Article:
Opening up barn doors

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click image to zoomWyatt BechtelAt Fair Oaks Farms there is no fear in opening up barn doors to outsiders. Letting outsiders into your operation is a scary proposition. Will they bring along a pesky pathogen that could infect your livestock? Could they be undercover activists recording your activity, trying to expose you for mistreatment of animals? Are they scoping out your property to possibly rob you?

For Fair Oaks Farms these problems are fairly non-existent. The farm tourism destination in Fair Oaks, Ind., has successfully built its brand on the principles of “fun, food and learning” while doing it sustainably.

I had the opportunity to tour Fair Oaks Farms while I was in the area for the Rensselaer Swine Services’ 2013 Client Appreciation Meeting, and I’m really glad I made time for this stop.

click image to zoomWyatt BechtelThese kids were having a ball jumping on the inflated "silage pit." Fair Oaks Farms started doing tours at one of its dairies in 2004 and has since grown into a 27,000-acre farm encompassing 11 dairies with 32,000 cows. Visitors can ride a tour bus through the large open-stall barns while listening to their guide explain what it takes to get a glass of milk to their kitchen tables.

After riding through the barns and around the farm, a stop is made at the milking parlor. Inside visitors can see the 72-cow rotary parlor from an elevated view behind glass.

At the main campus housing The Dairy Adventure, guests can witness the birth of a baby calf in a large auditorium with the cow on center stage.

If seeing the livestock isn’t enough, kids and adults can spend their time jumping on the inflated silage pit, climbing the milk jug rock wall, riding the dairy cow carousel and a myriad of other activities. Annually the farm attracts 400,000 visitors, with people coming from as far away as Argentina, Australia and Japan.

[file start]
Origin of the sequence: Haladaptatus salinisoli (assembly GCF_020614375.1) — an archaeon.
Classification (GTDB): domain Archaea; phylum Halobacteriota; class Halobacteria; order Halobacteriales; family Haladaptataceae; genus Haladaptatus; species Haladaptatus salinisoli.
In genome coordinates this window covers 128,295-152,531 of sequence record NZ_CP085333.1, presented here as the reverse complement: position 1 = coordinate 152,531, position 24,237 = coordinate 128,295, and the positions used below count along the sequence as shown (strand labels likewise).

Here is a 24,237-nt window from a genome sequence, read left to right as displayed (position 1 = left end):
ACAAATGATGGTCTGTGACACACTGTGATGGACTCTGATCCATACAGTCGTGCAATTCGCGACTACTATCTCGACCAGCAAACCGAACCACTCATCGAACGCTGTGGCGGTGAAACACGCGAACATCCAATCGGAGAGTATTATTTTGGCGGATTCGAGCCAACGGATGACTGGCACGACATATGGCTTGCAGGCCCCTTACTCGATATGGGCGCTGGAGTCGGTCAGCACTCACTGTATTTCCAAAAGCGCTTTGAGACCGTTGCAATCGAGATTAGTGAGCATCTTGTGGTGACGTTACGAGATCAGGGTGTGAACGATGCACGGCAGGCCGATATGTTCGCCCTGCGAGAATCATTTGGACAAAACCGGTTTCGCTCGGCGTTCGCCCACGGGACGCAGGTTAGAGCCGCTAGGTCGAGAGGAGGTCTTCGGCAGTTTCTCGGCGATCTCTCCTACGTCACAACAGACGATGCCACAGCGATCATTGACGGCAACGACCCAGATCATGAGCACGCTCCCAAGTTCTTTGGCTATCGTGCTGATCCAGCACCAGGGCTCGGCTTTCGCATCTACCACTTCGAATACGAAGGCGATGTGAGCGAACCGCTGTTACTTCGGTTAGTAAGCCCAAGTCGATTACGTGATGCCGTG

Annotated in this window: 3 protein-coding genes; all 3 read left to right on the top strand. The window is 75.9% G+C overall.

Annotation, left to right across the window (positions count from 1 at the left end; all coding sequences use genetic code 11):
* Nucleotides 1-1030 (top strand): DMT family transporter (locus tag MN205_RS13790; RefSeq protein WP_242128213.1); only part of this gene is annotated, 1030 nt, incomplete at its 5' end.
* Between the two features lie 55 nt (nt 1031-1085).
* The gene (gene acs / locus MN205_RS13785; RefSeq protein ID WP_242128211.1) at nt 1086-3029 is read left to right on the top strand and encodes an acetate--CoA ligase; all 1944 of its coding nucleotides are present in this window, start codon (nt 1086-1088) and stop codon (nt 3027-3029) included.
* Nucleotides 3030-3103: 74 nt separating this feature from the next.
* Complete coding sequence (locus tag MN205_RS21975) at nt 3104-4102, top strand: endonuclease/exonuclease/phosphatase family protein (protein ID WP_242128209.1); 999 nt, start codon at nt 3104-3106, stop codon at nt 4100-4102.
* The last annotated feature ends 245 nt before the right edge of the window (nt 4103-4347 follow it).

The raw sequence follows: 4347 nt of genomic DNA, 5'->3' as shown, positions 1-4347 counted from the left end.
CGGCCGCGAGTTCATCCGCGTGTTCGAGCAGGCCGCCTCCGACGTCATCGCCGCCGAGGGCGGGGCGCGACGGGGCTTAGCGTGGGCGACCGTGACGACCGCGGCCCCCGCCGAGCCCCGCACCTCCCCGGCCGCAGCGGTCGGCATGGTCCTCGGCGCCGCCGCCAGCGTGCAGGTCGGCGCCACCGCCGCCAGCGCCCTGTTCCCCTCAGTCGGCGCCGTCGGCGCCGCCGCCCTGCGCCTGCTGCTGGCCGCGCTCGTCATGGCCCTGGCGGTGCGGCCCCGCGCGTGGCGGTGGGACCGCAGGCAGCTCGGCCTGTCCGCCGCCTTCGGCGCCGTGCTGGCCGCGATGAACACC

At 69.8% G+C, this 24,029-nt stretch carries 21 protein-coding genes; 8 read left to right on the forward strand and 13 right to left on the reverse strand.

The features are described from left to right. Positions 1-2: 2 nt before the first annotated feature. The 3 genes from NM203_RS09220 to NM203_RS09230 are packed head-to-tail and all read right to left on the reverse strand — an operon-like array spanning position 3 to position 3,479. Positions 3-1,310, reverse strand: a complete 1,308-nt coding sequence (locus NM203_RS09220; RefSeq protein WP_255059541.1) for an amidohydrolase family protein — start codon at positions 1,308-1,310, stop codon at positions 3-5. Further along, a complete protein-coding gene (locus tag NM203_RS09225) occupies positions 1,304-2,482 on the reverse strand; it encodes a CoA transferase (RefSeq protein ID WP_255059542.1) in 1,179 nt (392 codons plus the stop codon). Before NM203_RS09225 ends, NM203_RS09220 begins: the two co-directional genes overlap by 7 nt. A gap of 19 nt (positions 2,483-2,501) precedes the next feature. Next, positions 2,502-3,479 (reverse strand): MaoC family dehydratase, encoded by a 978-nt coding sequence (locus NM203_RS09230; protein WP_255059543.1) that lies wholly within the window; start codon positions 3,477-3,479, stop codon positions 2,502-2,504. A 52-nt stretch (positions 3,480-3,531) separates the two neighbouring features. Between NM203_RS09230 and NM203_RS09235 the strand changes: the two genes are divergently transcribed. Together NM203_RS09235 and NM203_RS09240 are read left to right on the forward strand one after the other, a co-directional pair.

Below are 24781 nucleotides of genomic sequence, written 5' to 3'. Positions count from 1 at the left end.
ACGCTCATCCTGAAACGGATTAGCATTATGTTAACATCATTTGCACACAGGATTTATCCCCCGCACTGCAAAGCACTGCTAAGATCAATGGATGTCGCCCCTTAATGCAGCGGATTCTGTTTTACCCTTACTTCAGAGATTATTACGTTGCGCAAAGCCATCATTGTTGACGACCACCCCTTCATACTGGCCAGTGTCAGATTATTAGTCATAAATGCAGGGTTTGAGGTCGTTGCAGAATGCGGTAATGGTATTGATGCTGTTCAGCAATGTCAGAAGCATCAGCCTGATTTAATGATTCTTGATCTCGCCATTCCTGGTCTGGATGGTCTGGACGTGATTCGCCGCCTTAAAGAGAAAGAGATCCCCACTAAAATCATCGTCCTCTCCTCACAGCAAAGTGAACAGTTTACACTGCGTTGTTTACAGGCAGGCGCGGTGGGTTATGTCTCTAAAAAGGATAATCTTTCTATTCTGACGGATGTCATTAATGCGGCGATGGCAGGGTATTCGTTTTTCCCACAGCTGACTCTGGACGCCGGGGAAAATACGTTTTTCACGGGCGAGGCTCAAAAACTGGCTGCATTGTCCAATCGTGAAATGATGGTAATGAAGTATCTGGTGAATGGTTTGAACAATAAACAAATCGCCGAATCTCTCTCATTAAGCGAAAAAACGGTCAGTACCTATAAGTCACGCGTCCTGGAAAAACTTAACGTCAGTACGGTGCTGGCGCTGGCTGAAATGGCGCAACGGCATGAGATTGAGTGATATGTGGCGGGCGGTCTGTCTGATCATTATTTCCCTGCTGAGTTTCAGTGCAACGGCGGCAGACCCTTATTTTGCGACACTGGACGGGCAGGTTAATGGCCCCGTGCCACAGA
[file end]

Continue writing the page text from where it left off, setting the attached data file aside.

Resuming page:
click image to zoomWyatt BechtelAt The Pig Adventure guests can see newborn piglets and ask questions about how pigs are raised. A recent development for the farm is The Pig Adventure. While there, guests will see the process of raising pigs including day-to-day farm activities like farrowing, artificial insemination, teeth clipping, tattooing and vaccinating. The facility houses 2,700 sows that can be seen from the second floor via many different glass viewing areas. In all, the farm is expected to produce between 80,000 and 90,000 piglets per year.

The Pig Adventure was opened on “Hogust” 5 and prior to that a soft opening was held on July 1. For the month of July, Fair Oaks Farms saw 18,475 visitors to the agri-tourism portion, with many of them coming specifically to see The Pig Adventure.

 My tour was guided by communications director Jed Stockton, who shared with me the vision for the future Fair Oaks Farms.

“Fair Oaks is branching out into different areas. This is not just going to be a dairy anymore. This is going to be a one-stop agriculture experience,” said Stockton.

New features will include a restaurant, a sporting arena and a resort with a water park. More farm segments will be added, including a caged laying-hen operation and a fish farm.

click image to zoomWyatt BechtelThe Dairy Adventure puts the cows on center stage as they give birth to the newest addition to Fair Oaks Farms. “Any aspect of agriculture you could possibly think of we’re going to have it here so you can come and see how 21st century agriculture practices are done,” explained Stockton.

Some of those innovative practices include using group sow housing and digesters to create electricity for the farms via the pig and cow excrement. The methane in the manure is also used to run 42 milk trucks that deliver milk as far away as Florida. This is saving the farm from using the equivalent of 2 million gallons of gasoline per year.

It was great to see so many families out during my tour and many of them had likely never been to a farm. Another interesting group that I saw was a group of retired people and within that group were several farmers who were in awe of all the advancements that have been made in agriculture.

If former farmers are amazed by this operation, I can only imagine what kind of impact this experience will have for little kids and even their parents. I’m sure it’s the kind of impact that will keep those families reassured the agricultural products they buy are in safe hands.

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